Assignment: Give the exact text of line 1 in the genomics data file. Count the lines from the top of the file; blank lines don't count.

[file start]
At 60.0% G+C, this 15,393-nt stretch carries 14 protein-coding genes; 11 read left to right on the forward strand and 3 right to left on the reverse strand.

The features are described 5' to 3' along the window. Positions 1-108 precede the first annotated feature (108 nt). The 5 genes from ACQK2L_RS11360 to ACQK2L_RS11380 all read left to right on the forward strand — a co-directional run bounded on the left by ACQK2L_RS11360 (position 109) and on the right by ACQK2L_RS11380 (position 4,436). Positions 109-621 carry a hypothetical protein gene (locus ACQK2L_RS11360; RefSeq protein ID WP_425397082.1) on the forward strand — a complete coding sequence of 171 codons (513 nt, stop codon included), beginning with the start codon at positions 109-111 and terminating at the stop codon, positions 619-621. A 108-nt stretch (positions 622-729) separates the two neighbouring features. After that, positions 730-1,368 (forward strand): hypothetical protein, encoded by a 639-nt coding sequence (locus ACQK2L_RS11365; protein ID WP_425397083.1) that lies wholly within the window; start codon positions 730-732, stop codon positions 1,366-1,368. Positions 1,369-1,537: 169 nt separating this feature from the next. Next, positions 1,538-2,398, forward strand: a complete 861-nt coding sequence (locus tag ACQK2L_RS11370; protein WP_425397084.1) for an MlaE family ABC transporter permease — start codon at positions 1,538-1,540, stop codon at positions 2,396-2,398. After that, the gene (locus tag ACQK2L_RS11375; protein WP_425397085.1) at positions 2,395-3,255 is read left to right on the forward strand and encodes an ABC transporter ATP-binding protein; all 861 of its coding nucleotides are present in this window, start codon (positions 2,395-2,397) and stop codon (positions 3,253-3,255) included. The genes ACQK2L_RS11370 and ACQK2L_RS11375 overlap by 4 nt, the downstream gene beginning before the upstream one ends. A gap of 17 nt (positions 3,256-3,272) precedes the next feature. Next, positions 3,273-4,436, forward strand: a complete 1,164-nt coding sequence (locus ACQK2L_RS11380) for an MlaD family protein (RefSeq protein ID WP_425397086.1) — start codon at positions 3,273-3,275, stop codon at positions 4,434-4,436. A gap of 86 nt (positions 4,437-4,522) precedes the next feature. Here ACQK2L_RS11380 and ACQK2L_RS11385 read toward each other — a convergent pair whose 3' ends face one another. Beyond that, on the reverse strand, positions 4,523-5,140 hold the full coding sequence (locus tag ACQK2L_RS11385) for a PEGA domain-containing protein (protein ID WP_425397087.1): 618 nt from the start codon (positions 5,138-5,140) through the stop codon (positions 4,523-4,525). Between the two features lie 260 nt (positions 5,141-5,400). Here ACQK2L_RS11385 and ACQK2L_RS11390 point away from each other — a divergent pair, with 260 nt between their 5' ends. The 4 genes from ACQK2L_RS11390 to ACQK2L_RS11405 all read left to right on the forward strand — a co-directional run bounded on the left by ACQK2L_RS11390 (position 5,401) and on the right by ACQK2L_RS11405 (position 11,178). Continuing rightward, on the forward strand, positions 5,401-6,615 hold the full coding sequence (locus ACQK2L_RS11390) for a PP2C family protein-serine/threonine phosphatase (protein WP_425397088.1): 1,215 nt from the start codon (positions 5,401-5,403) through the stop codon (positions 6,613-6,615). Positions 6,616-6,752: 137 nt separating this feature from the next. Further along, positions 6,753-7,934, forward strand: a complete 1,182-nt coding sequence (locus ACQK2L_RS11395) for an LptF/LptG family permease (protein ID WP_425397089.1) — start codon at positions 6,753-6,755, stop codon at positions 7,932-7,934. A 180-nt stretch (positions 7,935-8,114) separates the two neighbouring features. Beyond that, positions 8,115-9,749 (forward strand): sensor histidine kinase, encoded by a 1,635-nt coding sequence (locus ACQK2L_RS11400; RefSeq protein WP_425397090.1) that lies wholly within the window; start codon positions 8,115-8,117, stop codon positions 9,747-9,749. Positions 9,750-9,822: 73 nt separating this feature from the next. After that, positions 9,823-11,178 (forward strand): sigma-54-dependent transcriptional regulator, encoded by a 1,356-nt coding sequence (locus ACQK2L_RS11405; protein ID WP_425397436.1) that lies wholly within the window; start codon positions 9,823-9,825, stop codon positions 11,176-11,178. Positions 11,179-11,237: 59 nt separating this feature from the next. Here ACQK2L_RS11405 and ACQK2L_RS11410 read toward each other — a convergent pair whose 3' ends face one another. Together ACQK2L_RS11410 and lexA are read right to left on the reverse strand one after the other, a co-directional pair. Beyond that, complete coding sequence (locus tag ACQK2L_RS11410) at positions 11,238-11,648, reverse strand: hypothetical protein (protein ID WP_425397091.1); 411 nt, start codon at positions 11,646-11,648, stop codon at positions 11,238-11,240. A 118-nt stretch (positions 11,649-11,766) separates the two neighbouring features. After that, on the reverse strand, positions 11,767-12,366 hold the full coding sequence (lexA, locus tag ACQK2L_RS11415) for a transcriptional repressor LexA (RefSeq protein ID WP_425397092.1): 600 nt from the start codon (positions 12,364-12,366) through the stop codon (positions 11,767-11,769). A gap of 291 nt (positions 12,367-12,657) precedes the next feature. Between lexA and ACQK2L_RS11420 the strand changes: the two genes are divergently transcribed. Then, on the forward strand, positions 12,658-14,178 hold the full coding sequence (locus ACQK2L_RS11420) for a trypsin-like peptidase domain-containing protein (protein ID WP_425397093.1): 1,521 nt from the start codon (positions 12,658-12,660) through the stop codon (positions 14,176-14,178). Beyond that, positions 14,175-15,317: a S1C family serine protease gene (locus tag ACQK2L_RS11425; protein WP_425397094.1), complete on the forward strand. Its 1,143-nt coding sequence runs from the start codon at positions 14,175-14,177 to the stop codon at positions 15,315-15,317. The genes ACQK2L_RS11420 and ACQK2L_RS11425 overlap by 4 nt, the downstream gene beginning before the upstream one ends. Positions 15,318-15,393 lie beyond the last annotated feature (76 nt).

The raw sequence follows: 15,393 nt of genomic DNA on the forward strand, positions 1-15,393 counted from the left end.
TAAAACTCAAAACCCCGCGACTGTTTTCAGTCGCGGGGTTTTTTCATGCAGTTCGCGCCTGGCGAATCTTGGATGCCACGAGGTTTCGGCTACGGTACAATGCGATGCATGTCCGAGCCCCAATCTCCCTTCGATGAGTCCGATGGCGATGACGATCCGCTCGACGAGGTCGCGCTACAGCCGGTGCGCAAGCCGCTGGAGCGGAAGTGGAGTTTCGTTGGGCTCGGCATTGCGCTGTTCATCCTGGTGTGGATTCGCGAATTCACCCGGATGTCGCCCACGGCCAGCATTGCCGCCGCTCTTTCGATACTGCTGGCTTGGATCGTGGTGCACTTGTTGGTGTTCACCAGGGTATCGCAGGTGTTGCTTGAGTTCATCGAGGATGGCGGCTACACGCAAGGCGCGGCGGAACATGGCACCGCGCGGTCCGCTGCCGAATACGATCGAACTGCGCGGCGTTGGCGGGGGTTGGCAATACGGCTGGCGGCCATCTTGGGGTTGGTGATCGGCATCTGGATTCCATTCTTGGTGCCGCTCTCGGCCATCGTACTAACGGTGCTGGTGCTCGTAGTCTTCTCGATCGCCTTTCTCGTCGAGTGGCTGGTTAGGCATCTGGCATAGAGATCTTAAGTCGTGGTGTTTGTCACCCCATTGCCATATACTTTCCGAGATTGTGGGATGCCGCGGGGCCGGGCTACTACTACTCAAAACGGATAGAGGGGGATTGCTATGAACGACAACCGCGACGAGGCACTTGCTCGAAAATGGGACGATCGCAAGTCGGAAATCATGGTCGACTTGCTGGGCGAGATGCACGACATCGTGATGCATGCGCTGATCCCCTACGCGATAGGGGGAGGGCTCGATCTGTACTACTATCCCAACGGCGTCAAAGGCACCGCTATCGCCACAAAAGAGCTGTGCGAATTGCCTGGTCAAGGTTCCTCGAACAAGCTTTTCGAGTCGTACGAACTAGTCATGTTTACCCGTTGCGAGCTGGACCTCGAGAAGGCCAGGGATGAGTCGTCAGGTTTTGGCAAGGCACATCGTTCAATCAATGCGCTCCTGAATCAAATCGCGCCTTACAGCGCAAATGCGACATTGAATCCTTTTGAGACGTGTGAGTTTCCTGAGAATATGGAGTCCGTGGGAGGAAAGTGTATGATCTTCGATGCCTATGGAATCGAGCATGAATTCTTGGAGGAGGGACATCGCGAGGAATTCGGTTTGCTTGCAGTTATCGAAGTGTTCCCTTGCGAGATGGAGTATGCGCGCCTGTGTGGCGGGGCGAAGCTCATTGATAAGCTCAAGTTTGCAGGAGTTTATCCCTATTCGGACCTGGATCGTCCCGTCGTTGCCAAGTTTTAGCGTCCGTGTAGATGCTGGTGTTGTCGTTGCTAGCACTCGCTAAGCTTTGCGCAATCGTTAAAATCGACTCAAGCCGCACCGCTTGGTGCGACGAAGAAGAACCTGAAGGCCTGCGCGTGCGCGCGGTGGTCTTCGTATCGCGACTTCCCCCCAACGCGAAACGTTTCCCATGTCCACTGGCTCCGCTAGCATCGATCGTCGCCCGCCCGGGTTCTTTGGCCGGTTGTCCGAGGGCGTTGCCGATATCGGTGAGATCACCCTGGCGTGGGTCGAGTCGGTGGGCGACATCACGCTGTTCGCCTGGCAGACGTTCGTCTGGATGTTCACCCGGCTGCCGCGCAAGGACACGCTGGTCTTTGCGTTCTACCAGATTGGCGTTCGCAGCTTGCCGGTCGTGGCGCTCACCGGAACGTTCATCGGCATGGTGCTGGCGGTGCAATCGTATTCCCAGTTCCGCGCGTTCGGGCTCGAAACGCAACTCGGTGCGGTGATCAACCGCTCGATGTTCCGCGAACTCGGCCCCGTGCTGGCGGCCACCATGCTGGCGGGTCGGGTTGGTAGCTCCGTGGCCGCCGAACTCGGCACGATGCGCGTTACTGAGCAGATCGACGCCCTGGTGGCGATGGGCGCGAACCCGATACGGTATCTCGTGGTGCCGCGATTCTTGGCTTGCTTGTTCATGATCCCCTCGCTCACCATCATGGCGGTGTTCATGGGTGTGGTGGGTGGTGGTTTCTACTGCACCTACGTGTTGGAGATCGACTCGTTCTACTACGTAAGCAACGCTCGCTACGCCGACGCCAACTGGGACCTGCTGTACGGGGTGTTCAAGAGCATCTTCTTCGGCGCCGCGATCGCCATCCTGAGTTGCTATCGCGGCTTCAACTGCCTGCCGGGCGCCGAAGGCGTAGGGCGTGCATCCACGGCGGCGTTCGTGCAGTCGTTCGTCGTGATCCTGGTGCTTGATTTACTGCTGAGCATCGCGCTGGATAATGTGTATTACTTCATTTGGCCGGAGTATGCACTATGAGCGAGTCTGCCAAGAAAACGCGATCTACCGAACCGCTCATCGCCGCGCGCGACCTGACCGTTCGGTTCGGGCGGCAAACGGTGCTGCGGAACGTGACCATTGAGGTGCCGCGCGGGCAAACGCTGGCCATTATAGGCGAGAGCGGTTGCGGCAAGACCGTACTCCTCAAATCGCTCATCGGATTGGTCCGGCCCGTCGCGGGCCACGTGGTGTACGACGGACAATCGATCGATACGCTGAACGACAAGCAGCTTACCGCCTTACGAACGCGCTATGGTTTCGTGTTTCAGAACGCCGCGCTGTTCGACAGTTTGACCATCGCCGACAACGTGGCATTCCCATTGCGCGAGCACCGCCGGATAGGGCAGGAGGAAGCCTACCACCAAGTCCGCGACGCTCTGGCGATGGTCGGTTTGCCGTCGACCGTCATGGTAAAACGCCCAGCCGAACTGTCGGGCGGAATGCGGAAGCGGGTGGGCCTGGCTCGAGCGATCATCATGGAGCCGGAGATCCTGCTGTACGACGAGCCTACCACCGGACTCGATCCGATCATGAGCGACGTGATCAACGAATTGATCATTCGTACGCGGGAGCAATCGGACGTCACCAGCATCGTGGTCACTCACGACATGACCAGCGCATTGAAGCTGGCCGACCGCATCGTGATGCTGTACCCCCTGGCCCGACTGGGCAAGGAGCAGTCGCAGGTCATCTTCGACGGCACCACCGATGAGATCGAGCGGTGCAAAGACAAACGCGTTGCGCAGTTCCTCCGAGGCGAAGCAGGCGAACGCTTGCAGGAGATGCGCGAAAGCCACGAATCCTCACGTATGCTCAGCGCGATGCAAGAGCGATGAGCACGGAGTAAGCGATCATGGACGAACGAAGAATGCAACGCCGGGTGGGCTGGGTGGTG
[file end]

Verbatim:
At 60.0% G+C, this 15,393-nt stretch carries 14 protein-coding genes; 11 read left to right on the forward strand and 3 right to left on the reverse strand.